The chief executive of the UK’s most prominent national disabled people’s organisation (DPO) has announced that she is to retire from her post.
Liz Sayce has headed Disability Rights UK (DR UK) since it was formed in 2012 through a merger of three other organisations – RADAR, the National Centre for Independent Living, and Disability Alliance – and was previously chief executive of RADAR.
She said that she had decided that “the time is right to retire from full-time work” and “work at a different pace”, and would leave her post at the end of May.
But Sayce (pictured) said this morning (Thursday) that her retirement was not connected with the current recruitment of a new disability commissioner for the Equality and Human Rights Commission (EHRC) – an appointment due to be announced by the government this month – after a source suggested that her name had been on the shortlist.
Sayce had not clarified by 1pm today whether she had been on the shortlist, or indeed whether she was set to be EHRC’s new disability commissioner.
Earlier in the week, she told Disability News Service that she was most proud, firstly, of helping to bring together “three organisations of quite different cultures and priorities” and creating a single organisation with “one clear philosophy and objectives, and an organisation that is led by disabled people” and has “real influence and strength”.
Sayce said that 86 per cent of DR UK’s trustees and more than three-fifths of its staff had lived experience of disability, while all of its voting members were disabled people or DPOs.
Secondly, she said, she was proud of securing funding for “innovative work” such as the DRILL programme, which is “about disabled people creating our own knowledge, which I think could have far-reaching impact”.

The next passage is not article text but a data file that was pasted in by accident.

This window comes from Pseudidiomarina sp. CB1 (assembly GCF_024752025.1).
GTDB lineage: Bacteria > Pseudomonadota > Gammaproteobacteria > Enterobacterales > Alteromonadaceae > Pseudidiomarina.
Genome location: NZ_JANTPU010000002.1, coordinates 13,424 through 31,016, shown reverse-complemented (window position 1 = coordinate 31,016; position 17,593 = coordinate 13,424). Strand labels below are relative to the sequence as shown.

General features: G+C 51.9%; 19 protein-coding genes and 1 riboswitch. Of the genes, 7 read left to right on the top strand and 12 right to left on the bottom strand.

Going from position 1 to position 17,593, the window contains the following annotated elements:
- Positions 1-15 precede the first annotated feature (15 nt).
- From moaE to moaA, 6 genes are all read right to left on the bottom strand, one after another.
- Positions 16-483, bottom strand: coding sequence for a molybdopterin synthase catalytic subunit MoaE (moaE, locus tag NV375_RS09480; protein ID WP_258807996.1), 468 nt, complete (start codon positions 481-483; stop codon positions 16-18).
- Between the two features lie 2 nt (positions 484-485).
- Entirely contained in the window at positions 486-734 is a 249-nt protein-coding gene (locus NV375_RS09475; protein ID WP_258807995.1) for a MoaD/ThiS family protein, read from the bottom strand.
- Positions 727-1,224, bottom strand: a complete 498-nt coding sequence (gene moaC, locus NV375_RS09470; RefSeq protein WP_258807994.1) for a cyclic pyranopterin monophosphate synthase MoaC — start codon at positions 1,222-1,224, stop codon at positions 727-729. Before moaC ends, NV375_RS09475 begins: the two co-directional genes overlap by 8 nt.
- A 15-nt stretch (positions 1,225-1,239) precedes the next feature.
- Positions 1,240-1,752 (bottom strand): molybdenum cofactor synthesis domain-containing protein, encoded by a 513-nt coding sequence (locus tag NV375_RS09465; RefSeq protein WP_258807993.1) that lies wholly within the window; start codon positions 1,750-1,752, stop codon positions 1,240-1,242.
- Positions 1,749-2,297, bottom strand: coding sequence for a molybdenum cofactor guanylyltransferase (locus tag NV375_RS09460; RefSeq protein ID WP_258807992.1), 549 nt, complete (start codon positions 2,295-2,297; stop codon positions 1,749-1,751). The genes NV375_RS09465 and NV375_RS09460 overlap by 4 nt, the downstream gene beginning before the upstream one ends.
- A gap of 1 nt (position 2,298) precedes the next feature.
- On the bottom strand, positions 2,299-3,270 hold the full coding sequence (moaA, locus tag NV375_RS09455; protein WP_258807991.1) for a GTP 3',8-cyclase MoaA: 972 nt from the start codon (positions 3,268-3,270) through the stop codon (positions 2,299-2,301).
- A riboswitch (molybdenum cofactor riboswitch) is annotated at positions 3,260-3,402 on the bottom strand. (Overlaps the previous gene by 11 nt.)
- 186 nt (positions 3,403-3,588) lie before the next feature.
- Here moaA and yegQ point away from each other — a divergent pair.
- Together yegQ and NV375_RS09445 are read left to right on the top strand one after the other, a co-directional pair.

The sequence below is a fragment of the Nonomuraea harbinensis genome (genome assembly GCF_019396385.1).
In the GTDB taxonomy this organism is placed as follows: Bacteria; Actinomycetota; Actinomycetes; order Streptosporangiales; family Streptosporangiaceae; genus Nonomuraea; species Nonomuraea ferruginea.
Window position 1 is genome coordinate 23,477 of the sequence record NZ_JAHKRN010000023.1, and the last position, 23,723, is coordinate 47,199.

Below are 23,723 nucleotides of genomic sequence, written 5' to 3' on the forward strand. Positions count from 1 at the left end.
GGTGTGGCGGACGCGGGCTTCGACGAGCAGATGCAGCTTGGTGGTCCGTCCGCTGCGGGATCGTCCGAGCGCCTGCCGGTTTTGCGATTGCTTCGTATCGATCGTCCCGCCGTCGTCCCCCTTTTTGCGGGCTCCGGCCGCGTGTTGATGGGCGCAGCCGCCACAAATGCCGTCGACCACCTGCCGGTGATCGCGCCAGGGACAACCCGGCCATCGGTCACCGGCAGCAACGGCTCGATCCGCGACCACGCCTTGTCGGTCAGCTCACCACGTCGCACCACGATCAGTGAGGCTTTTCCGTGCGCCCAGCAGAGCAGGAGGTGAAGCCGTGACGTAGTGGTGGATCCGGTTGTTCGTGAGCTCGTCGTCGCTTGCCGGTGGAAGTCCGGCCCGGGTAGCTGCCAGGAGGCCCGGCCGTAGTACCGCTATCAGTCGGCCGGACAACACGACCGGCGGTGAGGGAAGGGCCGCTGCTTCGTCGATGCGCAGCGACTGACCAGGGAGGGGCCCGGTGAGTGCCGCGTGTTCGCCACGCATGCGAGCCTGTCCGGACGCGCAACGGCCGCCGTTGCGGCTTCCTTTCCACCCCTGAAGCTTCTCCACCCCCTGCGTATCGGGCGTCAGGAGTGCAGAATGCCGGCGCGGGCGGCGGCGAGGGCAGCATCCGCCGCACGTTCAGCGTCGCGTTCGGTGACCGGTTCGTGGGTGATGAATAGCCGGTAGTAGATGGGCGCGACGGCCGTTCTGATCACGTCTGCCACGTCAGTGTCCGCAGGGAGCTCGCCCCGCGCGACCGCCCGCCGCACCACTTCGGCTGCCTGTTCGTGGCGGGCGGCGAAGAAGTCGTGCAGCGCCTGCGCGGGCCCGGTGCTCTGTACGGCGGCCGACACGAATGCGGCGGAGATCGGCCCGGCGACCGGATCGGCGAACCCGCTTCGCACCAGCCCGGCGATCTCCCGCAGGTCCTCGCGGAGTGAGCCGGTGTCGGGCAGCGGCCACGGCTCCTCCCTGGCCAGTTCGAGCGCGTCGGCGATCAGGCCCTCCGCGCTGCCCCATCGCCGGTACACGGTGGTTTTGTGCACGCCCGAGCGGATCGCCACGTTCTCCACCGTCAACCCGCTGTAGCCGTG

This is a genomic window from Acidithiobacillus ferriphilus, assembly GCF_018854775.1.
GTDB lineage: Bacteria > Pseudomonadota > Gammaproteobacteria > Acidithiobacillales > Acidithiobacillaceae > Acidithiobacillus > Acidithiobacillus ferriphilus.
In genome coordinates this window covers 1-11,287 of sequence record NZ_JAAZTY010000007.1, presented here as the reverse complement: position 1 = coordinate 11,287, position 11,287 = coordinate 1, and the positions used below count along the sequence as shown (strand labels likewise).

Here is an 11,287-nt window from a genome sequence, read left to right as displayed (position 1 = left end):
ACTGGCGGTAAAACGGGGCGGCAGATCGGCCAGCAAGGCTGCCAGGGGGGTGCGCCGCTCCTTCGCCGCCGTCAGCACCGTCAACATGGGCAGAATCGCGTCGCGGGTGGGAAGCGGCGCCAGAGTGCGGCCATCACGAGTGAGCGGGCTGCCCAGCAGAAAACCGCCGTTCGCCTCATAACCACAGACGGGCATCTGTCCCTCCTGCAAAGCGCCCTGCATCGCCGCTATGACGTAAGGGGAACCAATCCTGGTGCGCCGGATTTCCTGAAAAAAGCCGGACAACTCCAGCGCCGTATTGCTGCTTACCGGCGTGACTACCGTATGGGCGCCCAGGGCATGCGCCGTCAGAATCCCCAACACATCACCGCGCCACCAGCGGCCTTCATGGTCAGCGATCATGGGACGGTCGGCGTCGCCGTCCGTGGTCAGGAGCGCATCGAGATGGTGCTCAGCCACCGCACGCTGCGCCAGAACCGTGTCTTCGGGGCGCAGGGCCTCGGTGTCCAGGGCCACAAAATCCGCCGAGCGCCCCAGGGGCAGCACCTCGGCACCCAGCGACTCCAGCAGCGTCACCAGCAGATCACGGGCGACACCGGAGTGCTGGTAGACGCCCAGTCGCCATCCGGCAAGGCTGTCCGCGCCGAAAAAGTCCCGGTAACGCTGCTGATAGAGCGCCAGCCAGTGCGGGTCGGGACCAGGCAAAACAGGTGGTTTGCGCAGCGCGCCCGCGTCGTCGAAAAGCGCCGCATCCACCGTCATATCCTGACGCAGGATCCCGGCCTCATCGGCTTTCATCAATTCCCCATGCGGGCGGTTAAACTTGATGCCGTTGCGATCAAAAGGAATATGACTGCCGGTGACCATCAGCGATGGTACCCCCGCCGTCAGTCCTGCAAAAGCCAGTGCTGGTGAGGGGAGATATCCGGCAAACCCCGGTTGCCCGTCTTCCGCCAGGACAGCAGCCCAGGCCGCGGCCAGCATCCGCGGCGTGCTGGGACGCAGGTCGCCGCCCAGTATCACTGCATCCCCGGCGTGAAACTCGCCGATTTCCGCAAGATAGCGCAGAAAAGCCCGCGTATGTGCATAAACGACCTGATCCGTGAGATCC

She said: “As well as the important campaigning, what we want to do is really move the agenda forward and I think we have made a start on that.”
She said: “It feels like an important first stage for the organisation has been achieved.
“For me, personally, it feels like the right time to move on. I am ready for a different phase of life.
“I am going to remain very interested in disability rights, but it’s time for me to move on from being in an executive role running an organisation, having done that for 10 years.”
Sayce said that she would like to do more “writing and thinking” after her retirement, although she has not yet decided what she will write about.
She confirmed that her replacement would be another disabled person, and said that DR UK’s board would be likely to recruit a replacement who would take forward their strategic plan for 2016-19.
She added: “Having said that, the world is always changing, and a new person will come with new ideas.”
She said that one of the biggest challenges facing her successor would be how to ensure that DR UK “has real presence and networks and engagement across the country and is not just a sort of London-based, policy-type organisation but really has links and networks around the country”.
One of her regrets, she said, was that she had not been able to spend more time herself with other DPOs around the country, something the board had said would be a priority for DR UK’s “next phase”.
Another challenge will be to ensure there continues to be a “diverse funding mix”, as DR UK had “worked quite hard to ensure we are not overly dependant on resources from one particular source” and to “spread the income for purposes of sustainability”.
She said that DR UK was now in a “sustainable financial position”, and was expecting to report a financial surplus this year (as it had last year), following past concerns about the charity’s pensions deficit.
That deficit arose unexpectedly following fluctuations in the financial markets, as a result of a final salary pension scheme which been closed to new members by RADAR years before DR UK’s formation, a situation which she said had been “very challenging” and had meant spending “a huge amount of time and energy on sorting that out”.